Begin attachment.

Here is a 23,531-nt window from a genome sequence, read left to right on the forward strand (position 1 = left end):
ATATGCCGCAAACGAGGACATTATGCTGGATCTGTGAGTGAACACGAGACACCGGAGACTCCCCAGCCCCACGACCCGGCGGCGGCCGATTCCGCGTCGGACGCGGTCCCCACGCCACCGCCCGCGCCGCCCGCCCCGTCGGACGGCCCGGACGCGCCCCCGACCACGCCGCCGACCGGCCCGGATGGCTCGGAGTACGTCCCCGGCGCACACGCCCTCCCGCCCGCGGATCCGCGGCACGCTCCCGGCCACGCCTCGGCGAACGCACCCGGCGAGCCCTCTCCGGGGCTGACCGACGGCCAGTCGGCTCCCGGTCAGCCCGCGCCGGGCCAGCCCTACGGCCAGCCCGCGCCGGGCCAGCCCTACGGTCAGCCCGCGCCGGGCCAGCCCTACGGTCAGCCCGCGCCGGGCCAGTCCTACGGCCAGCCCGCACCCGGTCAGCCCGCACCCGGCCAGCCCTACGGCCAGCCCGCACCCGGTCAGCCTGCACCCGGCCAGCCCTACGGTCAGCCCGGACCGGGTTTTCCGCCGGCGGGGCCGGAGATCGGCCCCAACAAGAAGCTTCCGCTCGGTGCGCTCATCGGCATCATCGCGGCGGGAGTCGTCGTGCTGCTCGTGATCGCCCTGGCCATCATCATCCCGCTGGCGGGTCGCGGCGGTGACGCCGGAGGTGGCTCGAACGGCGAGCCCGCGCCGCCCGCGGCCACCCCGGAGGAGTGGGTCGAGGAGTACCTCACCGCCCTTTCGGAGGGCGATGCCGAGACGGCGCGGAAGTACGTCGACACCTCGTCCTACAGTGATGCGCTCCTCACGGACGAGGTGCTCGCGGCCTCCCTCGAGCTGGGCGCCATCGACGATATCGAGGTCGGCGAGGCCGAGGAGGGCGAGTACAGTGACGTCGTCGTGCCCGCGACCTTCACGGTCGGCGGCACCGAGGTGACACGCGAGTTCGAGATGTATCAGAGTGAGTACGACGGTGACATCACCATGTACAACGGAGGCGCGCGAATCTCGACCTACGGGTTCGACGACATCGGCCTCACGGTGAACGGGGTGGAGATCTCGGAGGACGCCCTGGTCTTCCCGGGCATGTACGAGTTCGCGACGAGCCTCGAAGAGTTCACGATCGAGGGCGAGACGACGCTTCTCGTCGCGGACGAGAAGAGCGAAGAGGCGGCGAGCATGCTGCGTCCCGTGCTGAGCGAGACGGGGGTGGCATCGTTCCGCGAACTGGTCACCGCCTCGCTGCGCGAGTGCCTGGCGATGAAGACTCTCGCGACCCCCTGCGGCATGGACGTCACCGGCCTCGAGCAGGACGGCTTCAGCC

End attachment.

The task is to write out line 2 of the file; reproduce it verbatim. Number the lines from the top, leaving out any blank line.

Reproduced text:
ATATGCCGCAAACGAGGACATTATGCTGGATCTGTGAGTGAACACGAGACACCGGAGACTCCCCAGCCCCACGACCCGGCGGCGGCCGATTCCGCGTCGGACGCGGTCCCCACGCCACCGCCCGCGCCGCCCGCCCCGTCGGACGGCCCGGACGCGCCCCCGACCACGCCGCCGACCGGCCCGGATGGCTCGGAGTACGTCCCCGGCGCACACGCCCTCCCGCCCGCGGATCCGCGGCACGCTCCCGGCCACGCCTCGGCGAACGCACCCGGCGAGCCCTCTCCGGGGCTGACCGACGGCCAGTCGGCTCCCGGTCAGCCCGCGCCGGGCCAGCCCTACGGCCAGCCCGCGCCGGGCCAGCCCTACGGTCAGCCCGCGCCGGGCCAGCCCTACGGTCAGCCCGCGCCGGGCCAGTCCTACGGCCAGCCCGCACCCGGTCAGCCCGCACCCGGCCAGCCCTACGGCCAGCCCGCACCCGGTCAGCCTGCACCCGGCCAGCCCTACGGTCAGCCCGGACCGGGTTTTCCGCCGGCGGGGCCGGAGATCGGCCCCAACAAGAAGCTTCCGCTCGGTGCGCTCATCGGCATCATCGCGGCGGGAGTCGTCGTGCTGCTCGTGATCGCCCTGGCCATCATCATCCCGCTGGCGGGTCGCGGCGGTGACGCCGGAGGTGGCTCGAACGGCGAGCCCGCGCCGCCCGCGGCCACCCCGGAGGAGTGGGTCGAGGAGTACCTCACCGCCCTTTCGGAGGGCGATGCCGAGACGGCGCGGAAGTACGTCGACACCTCGTCCTACAGTGATGCGCTCCTCACGGACGAGGTGCTCGCGGCCTCCCTCGAGCTGGGCGCCATCGACGATATCGAGGTCGGCGAGGCCGAGGAGGGCGAGTACAGTGACGTCGTCGTGCCCGCGACCTTCACGGTCGGCGGCACCGAGGTGACACGCGAGTTCGAGATGTATCAGAGTGAGTACGACGGTGACATCACCATGTACAACGGAGGCGCGCGAATCTCGACCTACGGGTTCGACGACATCGGCCTCACGGTGAACGGGGTGGAGATCTCGGAGGACGCCCTGGTCTTCCCGGGCATGTACGAGTTCGCGACGAGCCTCGAAGAGTTCACGATCGAGGGCGAGACGACGCTTCTCGTCGCGGACGAGAAGAGCGAAGAGGCGGCGAGCATGCTGCGTCCCGTGCTGAGCGAGACGGGGGTGGCATCGTTCCGCGAACTGGTCACCGCCTCGCTGCGCGAGTGCCTGGCGATGAAGACTCTCGCGACCCCCTGCGGCATGGACGTCACCGGCCTCGAGCAGGACGGCTTCAGCC